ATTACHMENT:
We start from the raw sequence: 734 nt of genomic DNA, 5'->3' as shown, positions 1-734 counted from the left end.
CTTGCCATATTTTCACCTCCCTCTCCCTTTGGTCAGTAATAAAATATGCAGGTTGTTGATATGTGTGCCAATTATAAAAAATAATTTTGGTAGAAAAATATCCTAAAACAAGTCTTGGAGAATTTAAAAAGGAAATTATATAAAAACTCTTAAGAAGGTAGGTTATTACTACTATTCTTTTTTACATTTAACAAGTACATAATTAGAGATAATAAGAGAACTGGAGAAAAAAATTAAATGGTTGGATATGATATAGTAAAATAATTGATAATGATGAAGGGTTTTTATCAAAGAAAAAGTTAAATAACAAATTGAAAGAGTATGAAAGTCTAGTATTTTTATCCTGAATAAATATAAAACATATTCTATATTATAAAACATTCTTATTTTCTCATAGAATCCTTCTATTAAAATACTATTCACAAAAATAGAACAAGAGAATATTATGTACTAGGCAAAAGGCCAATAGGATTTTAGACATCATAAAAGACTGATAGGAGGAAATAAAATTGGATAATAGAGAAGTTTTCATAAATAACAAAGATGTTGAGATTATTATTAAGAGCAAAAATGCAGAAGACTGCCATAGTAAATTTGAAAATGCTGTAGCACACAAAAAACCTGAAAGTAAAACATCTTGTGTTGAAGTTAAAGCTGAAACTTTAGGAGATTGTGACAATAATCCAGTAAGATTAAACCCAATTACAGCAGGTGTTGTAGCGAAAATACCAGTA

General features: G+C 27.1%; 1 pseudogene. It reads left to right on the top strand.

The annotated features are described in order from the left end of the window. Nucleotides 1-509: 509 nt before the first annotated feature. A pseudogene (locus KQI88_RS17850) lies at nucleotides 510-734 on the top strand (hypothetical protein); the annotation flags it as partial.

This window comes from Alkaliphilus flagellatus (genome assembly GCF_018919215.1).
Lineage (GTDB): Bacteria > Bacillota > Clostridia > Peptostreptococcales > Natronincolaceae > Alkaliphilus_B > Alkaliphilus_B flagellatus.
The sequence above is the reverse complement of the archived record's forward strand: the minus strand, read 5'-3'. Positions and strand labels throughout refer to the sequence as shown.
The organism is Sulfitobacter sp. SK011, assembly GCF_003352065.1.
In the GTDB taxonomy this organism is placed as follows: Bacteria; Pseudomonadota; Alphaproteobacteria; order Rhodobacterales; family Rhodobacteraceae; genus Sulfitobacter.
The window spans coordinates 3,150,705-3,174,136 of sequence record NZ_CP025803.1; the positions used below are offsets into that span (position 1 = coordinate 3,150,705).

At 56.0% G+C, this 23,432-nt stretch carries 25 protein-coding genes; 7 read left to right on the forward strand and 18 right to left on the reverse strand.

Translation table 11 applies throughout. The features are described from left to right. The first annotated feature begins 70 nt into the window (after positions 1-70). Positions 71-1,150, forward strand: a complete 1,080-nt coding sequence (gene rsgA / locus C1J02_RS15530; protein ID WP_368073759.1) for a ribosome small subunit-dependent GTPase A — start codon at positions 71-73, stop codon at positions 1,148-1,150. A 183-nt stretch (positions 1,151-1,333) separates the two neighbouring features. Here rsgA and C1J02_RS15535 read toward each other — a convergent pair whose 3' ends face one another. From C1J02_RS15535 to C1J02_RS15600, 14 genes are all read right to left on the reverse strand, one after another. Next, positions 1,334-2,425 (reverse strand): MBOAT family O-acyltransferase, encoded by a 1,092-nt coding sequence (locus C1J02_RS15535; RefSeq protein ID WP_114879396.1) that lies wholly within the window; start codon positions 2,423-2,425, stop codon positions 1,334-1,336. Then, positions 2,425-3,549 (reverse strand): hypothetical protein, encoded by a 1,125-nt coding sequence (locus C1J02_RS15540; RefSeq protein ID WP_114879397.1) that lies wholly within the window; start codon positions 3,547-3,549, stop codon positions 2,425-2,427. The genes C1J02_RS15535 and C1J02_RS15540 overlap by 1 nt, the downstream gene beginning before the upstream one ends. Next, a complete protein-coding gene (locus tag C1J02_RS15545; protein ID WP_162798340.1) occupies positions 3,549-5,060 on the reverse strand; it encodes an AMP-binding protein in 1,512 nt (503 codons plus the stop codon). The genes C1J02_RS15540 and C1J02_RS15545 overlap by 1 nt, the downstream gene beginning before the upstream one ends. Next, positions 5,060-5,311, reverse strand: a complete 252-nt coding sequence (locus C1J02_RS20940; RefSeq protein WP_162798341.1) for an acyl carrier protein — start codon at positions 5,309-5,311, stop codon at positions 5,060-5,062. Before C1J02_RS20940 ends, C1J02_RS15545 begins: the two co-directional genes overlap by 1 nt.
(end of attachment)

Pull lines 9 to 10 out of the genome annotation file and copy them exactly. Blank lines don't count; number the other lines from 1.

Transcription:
In the GTDB taxonomy this organism is placed as follows: Bacteria; Pseudomonadota; Alphaproteobacteria; order Rhodobacterales; family Rhodobacteraceae; genus Sulfitobacter.
The window spans coordinates 3,150,705-3,174,136 of sequence record NZ_CP025803.1; the positions used below are offsets into that span (position 1 = coordinate 3,150,705).